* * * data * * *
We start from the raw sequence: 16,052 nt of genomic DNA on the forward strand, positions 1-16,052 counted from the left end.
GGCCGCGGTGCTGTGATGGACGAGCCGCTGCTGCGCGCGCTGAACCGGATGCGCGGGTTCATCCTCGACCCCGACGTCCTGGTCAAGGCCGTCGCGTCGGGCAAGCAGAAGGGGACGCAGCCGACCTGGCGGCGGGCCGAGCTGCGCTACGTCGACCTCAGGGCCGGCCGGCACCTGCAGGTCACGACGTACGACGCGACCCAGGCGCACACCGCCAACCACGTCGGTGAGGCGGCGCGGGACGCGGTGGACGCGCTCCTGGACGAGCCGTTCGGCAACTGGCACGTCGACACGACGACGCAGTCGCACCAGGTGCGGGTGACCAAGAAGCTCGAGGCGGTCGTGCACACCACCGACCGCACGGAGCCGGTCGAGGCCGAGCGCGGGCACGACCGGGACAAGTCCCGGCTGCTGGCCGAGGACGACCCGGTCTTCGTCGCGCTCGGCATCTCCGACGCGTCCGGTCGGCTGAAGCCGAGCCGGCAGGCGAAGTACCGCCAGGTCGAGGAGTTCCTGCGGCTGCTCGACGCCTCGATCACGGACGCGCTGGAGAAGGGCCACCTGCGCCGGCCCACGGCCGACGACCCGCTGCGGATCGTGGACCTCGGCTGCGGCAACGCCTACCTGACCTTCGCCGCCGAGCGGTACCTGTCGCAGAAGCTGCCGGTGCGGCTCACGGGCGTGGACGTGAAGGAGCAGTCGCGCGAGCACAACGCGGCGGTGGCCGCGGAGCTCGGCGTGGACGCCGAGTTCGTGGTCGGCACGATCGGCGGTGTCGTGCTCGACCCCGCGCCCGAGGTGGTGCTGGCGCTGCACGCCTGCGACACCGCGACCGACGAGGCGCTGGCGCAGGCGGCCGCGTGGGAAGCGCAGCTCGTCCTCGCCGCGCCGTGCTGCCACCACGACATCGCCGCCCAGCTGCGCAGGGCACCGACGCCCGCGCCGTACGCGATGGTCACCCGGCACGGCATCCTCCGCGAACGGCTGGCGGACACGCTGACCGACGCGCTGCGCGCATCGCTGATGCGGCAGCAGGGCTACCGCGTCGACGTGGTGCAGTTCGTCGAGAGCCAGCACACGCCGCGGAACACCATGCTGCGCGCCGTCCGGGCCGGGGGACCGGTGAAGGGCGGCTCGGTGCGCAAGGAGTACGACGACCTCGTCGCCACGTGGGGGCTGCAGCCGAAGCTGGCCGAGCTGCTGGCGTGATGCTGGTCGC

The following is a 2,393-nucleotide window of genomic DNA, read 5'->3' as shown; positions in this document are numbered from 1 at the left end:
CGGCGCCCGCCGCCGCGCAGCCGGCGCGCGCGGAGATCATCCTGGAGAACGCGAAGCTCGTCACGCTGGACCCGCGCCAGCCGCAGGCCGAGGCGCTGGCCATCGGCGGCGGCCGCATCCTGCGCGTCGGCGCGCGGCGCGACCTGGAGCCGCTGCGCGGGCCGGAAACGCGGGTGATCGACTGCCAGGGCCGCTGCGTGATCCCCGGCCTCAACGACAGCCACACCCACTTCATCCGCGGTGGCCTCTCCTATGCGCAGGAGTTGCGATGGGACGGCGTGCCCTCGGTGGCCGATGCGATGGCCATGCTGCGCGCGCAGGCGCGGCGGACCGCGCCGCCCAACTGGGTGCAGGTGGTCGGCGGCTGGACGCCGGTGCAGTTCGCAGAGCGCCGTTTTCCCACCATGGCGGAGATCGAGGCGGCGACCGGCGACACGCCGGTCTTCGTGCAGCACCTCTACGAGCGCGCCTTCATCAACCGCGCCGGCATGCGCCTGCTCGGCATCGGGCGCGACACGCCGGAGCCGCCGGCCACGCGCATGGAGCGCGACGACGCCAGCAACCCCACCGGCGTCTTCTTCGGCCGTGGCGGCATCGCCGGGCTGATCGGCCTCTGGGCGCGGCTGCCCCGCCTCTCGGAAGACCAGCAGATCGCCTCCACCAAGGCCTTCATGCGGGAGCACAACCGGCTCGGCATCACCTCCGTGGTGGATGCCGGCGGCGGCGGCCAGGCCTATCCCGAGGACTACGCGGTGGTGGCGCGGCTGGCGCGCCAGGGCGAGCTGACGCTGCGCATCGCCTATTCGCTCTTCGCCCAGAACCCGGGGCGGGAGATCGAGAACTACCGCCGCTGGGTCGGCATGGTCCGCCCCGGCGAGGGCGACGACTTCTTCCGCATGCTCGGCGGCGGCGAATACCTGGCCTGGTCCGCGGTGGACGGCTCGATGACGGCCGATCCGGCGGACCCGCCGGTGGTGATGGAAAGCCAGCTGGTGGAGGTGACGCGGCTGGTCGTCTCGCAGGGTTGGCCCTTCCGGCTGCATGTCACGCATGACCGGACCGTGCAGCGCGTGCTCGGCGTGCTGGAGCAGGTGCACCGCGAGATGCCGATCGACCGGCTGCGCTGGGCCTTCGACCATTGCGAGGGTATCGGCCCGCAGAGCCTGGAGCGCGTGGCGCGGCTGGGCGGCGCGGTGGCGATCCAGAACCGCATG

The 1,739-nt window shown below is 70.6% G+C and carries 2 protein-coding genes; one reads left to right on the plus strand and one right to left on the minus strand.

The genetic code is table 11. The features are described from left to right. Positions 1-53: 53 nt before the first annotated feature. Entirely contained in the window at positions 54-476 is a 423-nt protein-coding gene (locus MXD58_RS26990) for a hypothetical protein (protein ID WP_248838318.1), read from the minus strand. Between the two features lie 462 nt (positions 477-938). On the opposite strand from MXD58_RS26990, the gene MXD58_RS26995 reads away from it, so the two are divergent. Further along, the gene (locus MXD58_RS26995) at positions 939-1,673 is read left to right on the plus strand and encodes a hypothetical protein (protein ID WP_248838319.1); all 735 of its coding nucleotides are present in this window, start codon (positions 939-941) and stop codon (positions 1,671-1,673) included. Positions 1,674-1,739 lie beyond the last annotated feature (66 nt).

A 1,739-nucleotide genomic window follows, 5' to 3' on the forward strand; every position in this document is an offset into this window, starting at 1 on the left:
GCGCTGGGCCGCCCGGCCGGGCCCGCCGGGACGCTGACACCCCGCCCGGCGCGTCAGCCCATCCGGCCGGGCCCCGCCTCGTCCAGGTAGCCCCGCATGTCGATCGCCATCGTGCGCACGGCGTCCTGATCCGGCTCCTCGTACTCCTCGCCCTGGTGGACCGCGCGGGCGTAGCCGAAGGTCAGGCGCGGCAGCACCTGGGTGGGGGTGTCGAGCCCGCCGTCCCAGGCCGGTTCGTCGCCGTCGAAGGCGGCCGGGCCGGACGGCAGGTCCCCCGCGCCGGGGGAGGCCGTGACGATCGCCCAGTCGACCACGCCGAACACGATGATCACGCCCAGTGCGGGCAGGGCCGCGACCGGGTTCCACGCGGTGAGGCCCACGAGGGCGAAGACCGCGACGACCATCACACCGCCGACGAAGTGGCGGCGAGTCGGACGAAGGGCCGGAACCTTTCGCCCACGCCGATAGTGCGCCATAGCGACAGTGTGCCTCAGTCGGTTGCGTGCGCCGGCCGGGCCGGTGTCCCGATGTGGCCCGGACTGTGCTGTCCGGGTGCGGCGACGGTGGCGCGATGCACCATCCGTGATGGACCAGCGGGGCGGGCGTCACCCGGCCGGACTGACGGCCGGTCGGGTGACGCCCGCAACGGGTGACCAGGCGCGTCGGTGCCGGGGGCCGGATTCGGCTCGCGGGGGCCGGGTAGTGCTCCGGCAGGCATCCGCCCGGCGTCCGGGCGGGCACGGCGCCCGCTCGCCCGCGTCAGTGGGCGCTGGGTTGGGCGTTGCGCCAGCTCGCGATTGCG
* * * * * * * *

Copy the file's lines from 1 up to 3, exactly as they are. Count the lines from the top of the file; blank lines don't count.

We start from the raw sequence: 16,052 nt of genomic DNA on the forward strand, positions 1-16,052 counted from the left end.
GGCCGCGGTGCTGTGATGGACGAGCCGCTGCTGCGCGCGCTGAACCGGATGCGCGGGTTCATCCTCGACCCCGACGTCCTGGTCAAGGCCGTCGCGTCGGGCAAGCAGAAGGGGACGCAGCCGACCTGGCGGCGGGCCGAGCTGCGCTACGTCGACCTCAGGGCCGGCCGGCACCTGCAGGTCACGACGTACGACGCGACCCAGGCGCACACCGCCAACCACGTCGGTGAGGCGGCGCGGGACGCGGTGGACGCGCTCCTGGACGAGCCGTTCGGCAACTGGCACGTCGACACGACGACGCAGTCGCACCAGGTGCGGGTGACCAAGAAGCTCGAGGCGGTCGTGCACACCACCGACCGCACGGAGCCGGTCGAGGCCGAGCGCGGGCACGACCGGGACAAGTCCCGGCTGCTGGCCGAGGACGACCCGGTCTTCGTCGCGCTCGGCATCTCCGACGCGTCCGGTCGGCTGAAGCCGAGCCGGCAGGCGAAGTACCGCCAGGTCGAGGAGTTCCTGCGGCTGCTCGACGCCTCGATCACGGACGCGCTGGAGAAGGGCCACCTGCGCCGGCCCACGGCCGACGACCCGCTGCGGATCGTGGACCTCGGCTGCGGCAACGCCTACCTGACCTTCGCCGCCGAGCGGTACCTGTCGCAGAAGCTGCCGGTGCGGCTCACGGGCGTGGACGTGAAGGAGCAGTCGCGCGAGCACAACGCGGCGGTGGCCGCGGAGCTCGGCGTGGACGCCGAGTTCGTGGTCGGCACGATCGGCGGTGTCGTGCTCGACCCCGCGCCCGAGGTGGTGCTGGCGCTGCACGCCTGCGACACCGCGACCGACGAGGCGCTGGCGCAGGCGGCCGCGTGGGAAGCGCAGCTCGTCCTCGCCGCGCCGTGCTGCCACCACGACATCGCCGCCCAGCTGCGCAGGGCACCGACGCCCGCGCCGTACGCGATGGTCACCCGGCACGGCATCCTCCGCGAACGGCTGGCGGACACGCTGACCGACGCGCTGCGCGCATCGCTGATGCGGCAGCAGGGCTACCGCGTCGACGTGGTGCAGTTCGTCGAGAGCCAGCACACGCCGCGGAACACCATGCTGCGCGCCGTCCGGGCCGGGGGACCGGTGAAGGGCGGCTCGGTGCGCAAGGAGTACGACGACCTCGTCGCCACGTGGGGGCTGCAGCCGAAGCTGGCCGAGCTGCTGGCGTGATGCTGGTCGC

The following is a 2,393-nucleotide window of genomic DNA, read 5'->3' as shown; positions in this document are numbered from 1 at the left end: